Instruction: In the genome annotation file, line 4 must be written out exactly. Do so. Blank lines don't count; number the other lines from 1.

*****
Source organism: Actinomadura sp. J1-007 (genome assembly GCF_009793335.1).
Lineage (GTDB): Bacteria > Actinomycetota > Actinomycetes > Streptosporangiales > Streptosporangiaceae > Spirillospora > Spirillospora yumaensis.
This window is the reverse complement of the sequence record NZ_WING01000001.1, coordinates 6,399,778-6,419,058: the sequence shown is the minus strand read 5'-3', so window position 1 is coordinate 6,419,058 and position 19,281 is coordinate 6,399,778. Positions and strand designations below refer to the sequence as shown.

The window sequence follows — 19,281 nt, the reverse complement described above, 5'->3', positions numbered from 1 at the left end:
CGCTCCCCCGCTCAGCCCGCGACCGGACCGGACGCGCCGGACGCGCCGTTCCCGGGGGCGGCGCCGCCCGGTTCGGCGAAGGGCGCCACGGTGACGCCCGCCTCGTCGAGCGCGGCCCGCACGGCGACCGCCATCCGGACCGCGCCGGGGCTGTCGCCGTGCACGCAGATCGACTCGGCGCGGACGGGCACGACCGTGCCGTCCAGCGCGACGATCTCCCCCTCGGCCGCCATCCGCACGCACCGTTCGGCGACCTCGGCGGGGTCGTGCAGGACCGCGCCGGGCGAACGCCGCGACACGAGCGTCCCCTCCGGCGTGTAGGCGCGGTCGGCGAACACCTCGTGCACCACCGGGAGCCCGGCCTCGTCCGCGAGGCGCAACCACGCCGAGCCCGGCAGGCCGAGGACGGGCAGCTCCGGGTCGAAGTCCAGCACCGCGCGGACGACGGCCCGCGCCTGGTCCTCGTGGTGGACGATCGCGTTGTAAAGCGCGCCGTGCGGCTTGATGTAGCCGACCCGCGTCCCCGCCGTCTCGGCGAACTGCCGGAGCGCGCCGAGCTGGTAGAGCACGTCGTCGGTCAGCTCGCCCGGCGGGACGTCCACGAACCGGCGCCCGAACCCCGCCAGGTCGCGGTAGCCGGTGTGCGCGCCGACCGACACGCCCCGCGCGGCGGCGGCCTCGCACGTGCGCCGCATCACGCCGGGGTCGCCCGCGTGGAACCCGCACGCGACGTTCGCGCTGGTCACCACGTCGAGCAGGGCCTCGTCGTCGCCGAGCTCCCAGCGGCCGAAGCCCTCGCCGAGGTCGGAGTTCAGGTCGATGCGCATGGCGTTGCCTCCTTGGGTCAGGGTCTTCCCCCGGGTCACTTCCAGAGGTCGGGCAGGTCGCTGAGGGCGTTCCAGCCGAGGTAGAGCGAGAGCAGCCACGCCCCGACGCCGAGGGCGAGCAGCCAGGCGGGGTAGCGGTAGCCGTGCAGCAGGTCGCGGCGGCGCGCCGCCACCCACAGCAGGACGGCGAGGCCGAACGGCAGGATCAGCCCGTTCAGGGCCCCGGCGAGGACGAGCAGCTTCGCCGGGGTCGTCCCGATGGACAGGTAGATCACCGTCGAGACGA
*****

The window sequence follows — 19,281 nt, the reverse complement described above, 5'->3', positions numbered from 1 at the left end: